Apple May Have Accidentally Revealed New ‘Sleep’ App Coming to Apple Watch
Credit: Daniel Korpai
Although Bloomberg conceded that a full sleep tracking feature might not be ready until the sixth-generation Apple Watch arrives next year, evidence surfaced last month that Apple could have been preparing to debut a more basic sleep tracking capability with the Apple Watch Series 5 and/or watchOS 6.
While that obviously wasn’t available at launch, it seems that the idea isn’t completely off the table, and could arrive in a later iOS and watchOS point release. Eagle-eyed MacRumors reader Daniel Marcinkowski recently noticed a screenshot on the App Store for Apple’s Alarms app that includes a “Sleep” label and descriptive text that makes reference to a “Sleep app.”
The Alarms app is normally pre-installed on the Apple Watch, and has only recently become available on the App Store as a result of the ability to remove apps from your Apple Watch introduced in watchOS 6.
No other information is provided in the app listing, and actually installing the Alarms app from the App Store doesn’t show any indication of this particular screenshot, so it’s a safe bet that Apple shared this screenshot accidentally from a version of the Alarms app that’s actually still in development, although its presence certainly suggests the feature could be coming sooner rather than later.
Time in Bed Tracking
Sources who spoke to 9to5Mac in early September, just prior to Apple’s fall unveil, revealed an internal project codenamed “Burrito” that was expected to be released as “Time in Bed Tracking.”
While this sounds similar to the Bedtime feature that Apple added to the iOS Clock app in iOS 10, that feature has always been conspicuously absent from the Apple Watch itself — even to the point where the alarm set by the Bedtime feature sounds only on the iPhone.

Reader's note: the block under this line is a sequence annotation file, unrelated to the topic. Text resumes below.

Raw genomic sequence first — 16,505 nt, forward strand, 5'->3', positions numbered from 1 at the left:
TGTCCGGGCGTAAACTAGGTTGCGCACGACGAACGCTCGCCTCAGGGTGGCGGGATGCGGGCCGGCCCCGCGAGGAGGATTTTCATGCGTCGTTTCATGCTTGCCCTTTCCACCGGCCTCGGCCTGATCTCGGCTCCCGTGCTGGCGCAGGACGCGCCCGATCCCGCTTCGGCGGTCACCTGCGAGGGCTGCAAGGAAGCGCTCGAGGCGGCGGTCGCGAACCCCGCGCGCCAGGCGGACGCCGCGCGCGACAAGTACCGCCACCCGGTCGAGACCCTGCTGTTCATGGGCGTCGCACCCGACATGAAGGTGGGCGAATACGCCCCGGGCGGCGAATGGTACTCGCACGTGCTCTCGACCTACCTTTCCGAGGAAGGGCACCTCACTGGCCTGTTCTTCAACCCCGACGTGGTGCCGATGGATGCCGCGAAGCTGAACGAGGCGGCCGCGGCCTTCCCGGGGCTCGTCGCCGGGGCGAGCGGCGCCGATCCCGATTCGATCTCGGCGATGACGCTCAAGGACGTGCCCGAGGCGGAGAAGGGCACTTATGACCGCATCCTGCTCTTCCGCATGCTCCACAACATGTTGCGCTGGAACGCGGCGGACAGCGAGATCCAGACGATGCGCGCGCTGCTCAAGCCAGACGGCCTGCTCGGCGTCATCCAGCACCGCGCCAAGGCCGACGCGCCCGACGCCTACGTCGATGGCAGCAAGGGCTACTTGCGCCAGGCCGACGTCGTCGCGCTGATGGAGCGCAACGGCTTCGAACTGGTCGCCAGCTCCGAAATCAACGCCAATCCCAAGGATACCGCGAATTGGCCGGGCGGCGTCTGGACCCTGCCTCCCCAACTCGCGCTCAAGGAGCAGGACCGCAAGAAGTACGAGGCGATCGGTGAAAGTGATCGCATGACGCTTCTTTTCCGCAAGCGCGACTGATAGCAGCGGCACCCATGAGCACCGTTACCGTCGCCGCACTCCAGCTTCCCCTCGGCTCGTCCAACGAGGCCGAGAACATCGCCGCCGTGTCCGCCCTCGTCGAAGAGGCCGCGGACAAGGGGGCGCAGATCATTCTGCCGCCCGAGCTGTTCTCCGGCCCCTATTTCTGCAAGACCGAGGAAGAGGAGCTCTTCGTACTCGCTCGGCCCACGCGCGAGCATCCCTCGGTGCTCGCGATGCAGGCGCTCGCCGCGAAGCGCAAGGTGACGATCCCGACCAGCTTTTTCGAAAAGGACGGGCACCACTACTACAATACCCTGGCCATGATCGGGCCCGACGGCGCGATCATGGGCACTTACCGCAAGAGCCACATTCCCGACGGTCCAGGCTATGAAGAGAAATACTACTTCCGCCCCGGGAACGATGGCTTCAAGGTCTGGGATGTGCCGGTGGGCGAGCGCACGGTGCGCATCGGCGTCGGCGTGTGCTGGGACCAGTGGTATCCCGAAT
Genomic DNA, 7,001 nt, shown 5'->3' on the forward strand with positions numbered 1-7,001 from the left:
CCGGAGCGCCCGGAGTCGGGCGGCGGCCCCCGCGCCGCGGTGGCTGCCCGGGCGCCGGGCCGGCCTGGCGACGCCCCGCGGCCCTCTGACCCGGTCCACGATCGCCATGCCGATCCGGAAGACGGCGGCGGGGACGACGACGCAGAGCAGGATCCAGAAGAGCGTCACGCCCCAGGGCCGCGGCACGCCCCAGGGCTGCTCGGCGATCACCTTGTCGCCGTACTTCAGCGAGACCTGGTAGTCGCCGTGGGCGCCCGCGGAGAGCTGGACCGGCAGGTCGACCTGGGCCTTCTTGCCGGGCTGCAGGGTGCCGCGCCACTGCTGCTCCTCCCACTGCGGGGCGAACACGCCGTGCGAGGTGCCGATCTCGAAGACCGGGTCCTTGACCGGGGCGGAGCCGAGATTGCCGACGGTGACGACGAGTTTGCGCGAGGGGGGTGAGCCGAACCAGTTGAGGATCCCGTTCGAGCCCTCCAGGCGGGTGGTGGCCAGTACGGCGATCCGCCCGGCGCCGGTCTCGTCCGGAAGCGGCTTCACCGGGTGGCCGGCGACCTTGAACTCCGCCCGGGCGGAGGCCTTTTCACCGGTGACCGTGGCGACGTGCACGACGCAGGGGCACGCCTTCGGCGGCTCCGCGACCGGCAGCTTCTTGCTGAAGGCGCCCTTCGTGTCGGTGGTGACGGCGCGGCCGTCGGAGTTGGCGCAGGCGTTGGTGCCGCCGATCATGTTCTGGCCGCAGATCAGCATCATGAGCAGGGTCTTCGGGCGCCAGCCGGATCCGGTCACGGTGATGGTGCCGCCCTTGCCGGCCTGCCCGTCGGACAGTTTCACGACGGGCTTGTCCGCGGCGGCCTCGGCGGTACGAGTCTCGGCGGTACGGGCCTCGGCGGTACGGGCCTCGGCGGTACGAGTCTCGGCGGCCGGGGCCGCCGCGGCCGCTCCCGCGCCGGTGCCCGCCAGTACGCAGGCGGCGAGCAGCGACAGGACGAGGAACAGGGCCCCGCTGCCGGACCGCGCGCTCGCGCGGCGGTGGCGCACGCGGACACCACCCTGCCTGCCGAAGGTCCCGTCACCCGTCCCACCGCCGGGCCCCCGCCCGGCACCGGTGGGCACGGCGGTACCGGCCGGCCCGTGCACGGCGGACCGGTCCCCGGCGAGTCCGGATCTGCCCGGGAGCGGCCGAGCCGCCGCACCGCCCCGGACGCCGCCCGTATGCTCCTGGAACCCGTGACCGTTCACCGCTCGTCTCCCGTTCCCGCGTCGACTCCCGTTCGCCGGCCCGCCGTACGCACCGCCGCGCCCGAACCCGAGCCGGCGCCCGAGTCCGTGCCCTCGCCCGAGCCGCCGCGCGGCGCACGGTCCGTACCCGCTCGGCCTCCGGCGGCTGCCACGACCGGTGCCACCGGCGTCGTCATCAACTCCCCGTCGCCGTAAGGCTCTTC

Even if the new feature does nothing more than extend Bedtime to the Apple Watch, this could be a huge boon for more accurate tracking of how much time you spend in bed. The iPhone version of the feature relies mostly on how you use your iPhone — when you set it down for the night and when you pick it up in the morning — to determine when you’re in bed. This means that unless you’re reaching for your iPhone every time you get out of bed, it won’t track times when you wake up in the middle of the night, or even if you get up before your alarm goes off.
As long as you wear your Apple Watch to bed, however, you’d get much more accurate tracking simply by using those sensors to determine when you actually lie down and when you get up, not to mention being able to factor in data such as your heart rate, and even ambient noise, thanks to the new noise detection features that are already in watchOS 6. This could allow the new Sleep app to provide data on quality of sleep, rather than merely quantity.
Although the versions of watchOS 6 and iOS 13 that are publicly available and in beta testing don’t seem to include any references to a “Sleep” app, MacRumors found evidence of it in an internal build of iOS 13, and it stands to reason that there are similar internal versions of watchOS 6 being developed within Apple’s walls.